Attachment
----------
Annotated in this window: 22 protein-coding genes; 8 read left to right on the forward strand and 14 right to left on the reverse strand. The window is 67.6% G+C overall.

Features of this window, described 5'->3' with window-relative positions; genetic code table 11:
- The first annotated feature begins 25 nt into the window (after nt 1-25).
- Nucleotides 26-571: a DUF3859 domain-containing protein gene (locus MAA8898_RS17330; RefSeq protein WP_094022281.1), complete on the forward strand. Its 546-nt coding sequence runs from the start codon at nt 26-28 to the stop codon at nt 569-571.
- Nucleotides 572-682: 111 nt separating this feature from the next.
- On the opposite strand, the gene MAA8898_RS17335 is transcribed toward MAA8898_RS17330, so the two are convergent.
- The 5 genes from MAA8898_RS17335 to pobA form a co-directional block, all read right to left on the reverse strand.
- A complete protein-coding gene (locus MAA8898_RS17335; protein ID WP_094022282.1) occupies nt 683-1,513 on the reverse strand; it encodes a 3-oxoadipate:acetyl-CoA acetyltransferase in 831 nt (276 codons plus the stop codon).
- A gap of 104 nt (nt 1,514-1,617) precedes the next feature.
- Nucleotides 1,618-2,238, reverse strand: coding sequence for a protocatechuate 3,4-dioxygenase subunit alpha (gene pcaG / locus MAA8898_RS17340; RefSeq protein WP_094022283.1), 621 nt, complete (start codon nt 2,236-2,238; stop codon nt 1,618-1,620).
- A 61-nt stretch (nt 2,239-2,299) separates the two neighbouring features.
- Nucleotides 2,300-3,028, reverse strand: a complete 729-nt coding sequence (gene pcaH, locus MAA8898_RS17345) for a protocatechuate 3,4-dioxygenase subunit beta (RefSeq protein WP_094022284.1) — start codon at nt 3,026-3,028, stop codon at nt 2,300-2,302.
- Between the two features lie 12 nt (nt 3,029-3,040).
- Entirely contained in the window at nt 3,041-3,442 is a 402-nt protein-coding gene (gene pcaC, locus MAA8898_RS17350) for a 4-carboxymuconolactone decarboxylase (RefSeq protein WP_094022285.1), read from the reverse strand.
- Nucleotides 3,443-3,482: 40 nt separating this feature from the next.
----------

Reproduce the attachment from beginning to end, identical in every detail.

Annotated in this window: 22 protein-coding genes; 8 read left to right on the forward strand and 14 right to left on the reverse strand. The window is 67.6% G+C overall.

Features of this window, described 5'->3' with window-relative positions; genetic code table 11:
- The first annotated feature begins 25 nt into the window (after nt 1-25).
- Nucleotides 26-571: a DUF3859 domain-containing protein gene (locus MAA8898_RS17330; RefSeq protein WP_094022281.1), complete on the forward strand. Its 546-nt coding sequence runs from the start codon at nt 26-28 to the stop codon at nt 569-571.
- Nucleotides 572-682: 111 nt separating this feature from the next.
- On the opposite strand, the gene MAA8898_RS17335 is transcribed toward MAA8898_RS17330, so the two are convergent.
- The 5 genes from MAA8898_RS17335 to pobA form a co-directional block, all read right to left on the reverse strand.
- A complete protein-coding gene (locus MAA8898_RS17335; protein ID WP_094022282.1) occupies nt 683-1,513 on the reverse strand; it encodes a 3-oxoadipate:acetyl-CoA acetyltransferase in 831 nt (276 codons plus the stop codon).
- A gap of 104 nt (nt 1,514-1,617) precedes the next feature.
- Nucleotides 1,618-2,238, reverse strand: coding sequence for a protocatechuate 3,4-dioxygenase subunit alpha (gene pcaG / locus MAA8898_RS17340; RefSeq protein WP_094022283.1), 621 nt, complete (start codon nt 2,236-2,238; stop codon nt 1,618-1,620).
- A 61-nt stretch (nt 2,239-2,299) separates the two neighbouring features.
- Nucleotides 2,300-3,028, reverse strand: a complete 729-nt coding sequence (gene pcaH, locus MAA8898_RS17345) for a protocatechuate 3,4-dioxygenase subunit beta (RefSeq protein WP_094022284.1) — start codon at nt 3,026-3,028, stop codon at nt 2,300-2,302.
- Between the two features lie 12 nt (nt 3,029-3,040).
- Entirely contained in the window at nt 3,041-3,442 is a 402-nt protein-coding gene (gene pcaC, locus MAA8898_RS17350) for a 4-carboxymuconolactone decarboxylase (RefSeq protein WP_094022285.1), read from the reverse strand.
- Nucleotides 3,443-3,482: 40 nt separating this feature from the next.